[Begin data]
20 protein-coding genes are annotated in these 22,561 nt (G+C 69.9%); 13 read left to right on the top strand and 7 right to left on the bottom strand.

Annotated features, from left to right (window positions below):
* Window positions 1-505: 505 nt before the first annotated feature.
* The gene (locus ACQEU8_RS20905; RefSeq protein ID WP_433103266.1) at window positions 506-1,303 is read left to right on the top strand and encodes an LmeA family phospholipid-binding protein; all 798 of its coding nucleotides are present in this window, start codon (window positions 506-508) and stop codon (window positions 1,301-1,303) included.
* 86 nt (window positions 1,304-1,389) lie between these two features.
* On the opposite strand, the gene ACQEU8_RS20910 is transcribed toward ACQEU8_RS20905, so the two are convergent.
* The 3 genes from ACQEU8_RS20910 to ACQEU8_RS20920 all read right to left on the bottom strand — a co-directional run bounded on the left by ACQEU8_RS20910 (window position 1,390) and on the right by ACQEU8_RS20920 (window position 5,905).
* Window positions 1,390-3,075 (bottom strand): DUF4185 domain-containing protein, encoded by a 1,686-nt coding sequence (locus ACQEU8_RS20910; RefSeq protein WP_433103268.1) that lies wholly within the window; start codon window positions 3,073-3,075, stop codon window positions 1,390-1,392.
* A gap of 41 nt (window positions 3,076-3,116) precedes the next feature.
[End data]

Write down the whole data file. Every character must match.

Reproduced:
20 protein-coding genes are annotated in these 22,561 nt (G+C 69.9%); 13 read left to right on the top strand and 7 right to left on the bottom strand.

Annotated features, from left to right (window positions below):
* Window positions 1-505: 505 nt before the first annotated feature.
* The gene (locus ACQEU8_RS20905; RefSeq protein ID WP_433103266.1) at window positions 506-1,303 is read left to right on the top strand and encodes an LmeA family phospholipid-binding protein; all 798 of its coding nucleotides are present in this window, start codon (window positions 506-508) and stop codon (window positions 1,301-1,303) included.
* 86 nt (window positions 1,304-1,389) lie between these two features.
* On the opposite strand, the gene ACQEU8_RS20910 is transcribed toward ACQEU8_RS20905, so the two are convergent.
* The 3 genes from ACQEU8_RS20910 to ACQEU8_RS20920 all read right to left on the bottom strand — a co-directional run bounded on the left by ACQEU8_RS20910 (window position 1,390) and on the right by ACQEU8_RS20920 (window position 5,905).
* Window positions 1,390-3,075 (bottom strand): DUF4185 domain-containing protein, encoded by a 1,686-nt coding sequence (locus ACQEU8_RS20910; RefSeq protein WP_433103268.1) that lies wholly within the window; start codon window positions 3,073-3,075, stop codon window positions 1,390-1,392.
* A gap of 41 nt (window positions 3,076-3,116) precedes the next feature.